After a few minutes, I stated that I was going to leave, and he would probably chase after me. I saw him just standing there. All alone just standing there. Not crying, just standing looking lost. Everything in me wanted to scoop him up and bring him home. Nick keeps telling me to be strong, but that is proving to be more difficult every day. I hope that this will be a good thing. I have guilt for putting him into preschool, when I am home, but I was concerned about him socializing with children his age. I hope that pick up goes much better than earlier today, but I am feeling like a horrible Mom leaving him there right now. Wish me luck!

Update: When I picked Geno up from the Beehive Preschool, I saw a bunch of students in a circle introducing each other while they sang a song about feelings. Geno, however, was not in that circle. I caught a glimpse of him helping the teachers prepare the lunch (or picking up the spoons and forks and drinking out of all of the cups) with another little girl his age. I found out that this was her third day as well and had a tough day today as well. When Geno finally saw me, he ran to me and wanted to show me the alligator seesaw, but then quickly grabbed my hand and walked me to the front where the coats were as if to say "It is time to go now." With every day, may this transition be easier fro Mom and child. Amen.

Sunday, January 11, 2009

Happy 59th Birthday Mom

My Mom's birthday is tomorrow. She has always been the rock of the family, even when met with resistance from us at times. Ya know, that typical tough love stuff that you need in order to straighten up and fly right. I remember those ghastly teenage years where I would sneak out of the house and my parents nailing my window shut, to the days where I would ask her to drive me somewhere and tell her to park miles away as to not be seen with my Mom. I know all of this is part of growing up and independence, but it wasn't until I had my own children that I realized how hard it is to let them grow up and be themselves, and more importantly, not to take these things personal.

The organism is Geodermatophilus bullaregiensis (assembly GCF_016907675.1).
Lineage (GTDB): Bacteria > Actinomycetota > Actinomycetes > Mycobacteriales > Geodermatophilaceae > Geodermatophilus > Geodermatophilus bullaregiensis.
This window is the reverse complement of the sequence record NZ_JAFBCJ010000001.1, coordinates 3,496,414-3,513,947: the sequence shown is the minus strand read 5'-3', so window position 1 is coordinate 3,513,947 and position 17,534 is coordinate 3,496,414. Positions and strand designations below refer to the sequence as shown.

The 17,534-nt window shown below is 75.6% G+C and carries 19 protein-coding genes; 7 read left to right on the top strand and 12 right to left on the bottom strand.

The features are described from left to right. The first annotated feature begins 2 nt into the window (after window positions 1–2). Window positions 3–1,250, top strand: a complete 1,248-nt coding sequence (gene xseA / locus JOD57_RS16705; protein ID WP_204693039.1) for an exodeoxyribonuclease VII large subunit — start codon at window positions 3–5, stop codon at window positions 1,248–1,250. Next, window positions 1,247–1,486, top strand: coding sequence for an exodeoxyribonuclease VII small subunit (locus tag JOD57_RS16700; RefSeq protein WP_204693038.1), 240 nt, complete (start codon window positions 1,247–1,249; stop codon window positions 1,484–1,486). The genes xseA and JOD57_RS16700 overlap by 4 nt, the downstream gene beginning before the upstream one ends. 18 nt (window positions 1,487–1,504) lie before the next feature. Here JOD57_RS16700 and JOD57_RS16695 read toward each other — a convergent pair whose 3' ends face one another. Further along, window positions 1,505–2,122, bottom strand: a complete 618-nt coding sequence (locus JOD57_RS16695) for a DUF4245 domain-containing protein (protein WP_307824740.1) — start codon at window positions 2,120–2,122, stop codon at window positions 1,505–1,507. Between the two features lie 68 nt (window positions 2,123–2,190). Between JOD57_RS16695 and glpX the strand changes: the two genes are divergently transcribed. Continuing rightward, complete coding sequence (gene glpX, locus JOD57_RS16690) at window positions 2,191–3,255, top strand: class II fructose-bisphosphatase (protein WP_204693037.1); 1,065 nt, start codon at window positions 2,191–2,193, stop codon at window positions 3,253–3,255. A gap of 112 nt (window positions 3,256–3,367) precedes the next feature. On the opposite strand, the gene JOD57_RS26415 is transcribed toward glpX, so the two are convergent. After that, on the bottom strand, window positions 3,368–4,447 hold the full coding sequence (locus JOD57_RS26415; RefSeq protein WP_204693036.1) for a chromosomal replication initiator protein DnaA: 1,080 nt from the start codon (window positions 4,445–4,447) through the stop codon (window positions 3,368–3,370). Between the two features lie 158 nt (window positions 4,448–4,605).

My Mom is one of the most caring and loving individuals I know. Our needs as a family always came before her own. She was a stay at home Mom who did do daycare out of the home for only a few cents per hour. She did it so that we could have other children to play with, not to make a profit. Looking back, she does recall how ridiculous it was to charge like 25 cents an hour. I remember she waking up at 5:30 every morning to get things ready for the day before the daycare children would come.